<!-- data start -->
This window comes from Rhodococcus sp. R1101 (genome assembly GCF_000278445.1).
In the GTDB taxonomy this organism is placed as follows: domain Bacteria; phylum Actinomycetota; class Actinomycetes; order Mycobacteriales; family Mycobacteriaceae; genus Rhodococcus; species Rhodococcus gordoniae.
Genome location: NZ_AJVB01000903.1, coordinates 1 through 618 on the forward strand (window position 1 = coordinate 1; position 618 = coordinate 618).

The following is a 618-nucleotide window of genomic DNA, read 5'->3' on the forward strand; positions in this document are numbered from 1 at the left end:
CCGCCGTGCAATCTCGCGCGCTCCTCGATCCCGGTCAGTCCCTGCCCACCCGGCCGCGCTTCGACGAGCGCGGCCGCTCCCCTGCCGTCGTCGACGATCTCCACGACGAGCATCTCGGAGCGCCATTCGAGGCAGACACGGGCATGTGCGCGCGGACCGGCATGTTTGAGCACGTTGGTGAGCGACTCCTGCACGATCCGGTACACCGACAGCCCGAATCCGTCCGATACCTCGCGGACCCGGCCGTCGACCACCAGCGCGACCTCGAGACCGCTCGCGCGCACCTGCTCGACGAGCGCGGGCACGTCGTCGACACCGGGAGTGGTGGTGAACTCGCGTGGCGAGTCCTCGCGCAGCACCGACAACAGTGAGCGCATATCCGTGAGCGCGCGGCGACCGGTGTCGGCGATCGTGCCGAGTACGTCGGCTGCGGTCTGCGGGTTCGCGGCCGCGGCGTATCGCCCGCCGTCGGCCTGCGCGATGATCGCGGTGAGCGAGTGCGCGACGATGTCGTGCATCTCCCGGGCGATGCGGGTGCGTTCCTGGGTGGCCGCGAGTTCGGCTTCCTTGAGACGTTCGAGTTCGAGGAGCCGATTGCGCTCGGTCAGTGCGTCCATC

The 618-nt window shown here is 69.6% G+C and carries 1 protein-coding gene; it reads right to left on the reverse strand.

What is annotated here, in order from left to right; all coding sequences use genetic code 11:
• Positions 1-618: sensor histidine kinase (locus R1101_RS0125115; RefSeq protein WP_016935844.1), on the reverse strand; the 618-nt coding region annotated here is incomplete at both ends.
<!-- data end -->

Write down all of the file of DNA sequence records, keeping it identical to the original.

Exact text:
This window comes from Rhodococcus sp. R1101 (genome assembly GCF_000278445.1).
In the GTDB taxonomy this organism is placed as follows: domain Bacteria; phylum Actinomycetota; class Actinomycetes; order Mycobacteriales; family Mycobacteriaceae; genus Rhodococcus; species Rhodococcus gordoniae.
Genome location: NZ_AJVB01000903.1, coordinates 1 through 618 on the forward strand (window position 1 = coordinate 1; position 618 = coordinate 618).

The following is a 618-nucleotide window of genomic DNA, read 5'->3' on the forward strand; positions in this document are numbered from 1 at the left end:
CCGCCGTGCAATCTCGCGCGCTCCTCGATCCCGGTCAGTCCCTGCCCACCCGGCCGCGCTTCGACGAGCGCGGCCGCTCCCCTGCCGTCGTCGACGATCTCCACGACGAGCATCTCGGAGCGCCATTCGAGGCAGACACGGGCATGTGCGCGCGGACCGGCATGTTTGAGCACGTTGGTGAGCGACTCCTGCACGATCCGGTACACCGACAGCCCGAATCCGTCCGATACCTCGCGGACCCGGCCGTCGACCACCAGCGCGACCTCGAGACCGCTCGCGCGCACCTGCTCGACGAGCGCGGGCACGTCGTCGACACCGGGAGTGGTGGTGAACTCGCGTGGCGAGTCCTCGCGCAGCACCGACAACAGTGAGCGCATATCCGTGAGCGCGCGGCGACCGGTGTCGGCGATCGTGCCGAGTACGTCGGCTGCGGTCTGCGGGTTCGCGGCCGCGGCGTATCGCCCGCCGTCGGCCTGCGCGATGATCGCGGTGAGCGAGTGCGCGACGATGTCGTGCATCTCCCGGGCGATGCGGGTGCGTTCCTGGGTGGCCGCGAGTTCGGCTTCCTTGAGACGTTCGAGTTCGAGGAGCCGATTGCGCTCGGTCAGTGCGTCCATC

The 618-nt window shown here is 69.6% G+C and carries 1 protein-coding gene; it reads right to left on the reverse strand.

What is annotated here, in order from left to right; all coding sequences use genetic code 11:
• Positions 1-618: sensor histidine kinase (locus R1101_RS0125115; RefSeq protein WP_016935844.1), on the reverse strand; the 618-nt coding region annotated here is incomplete at both ends.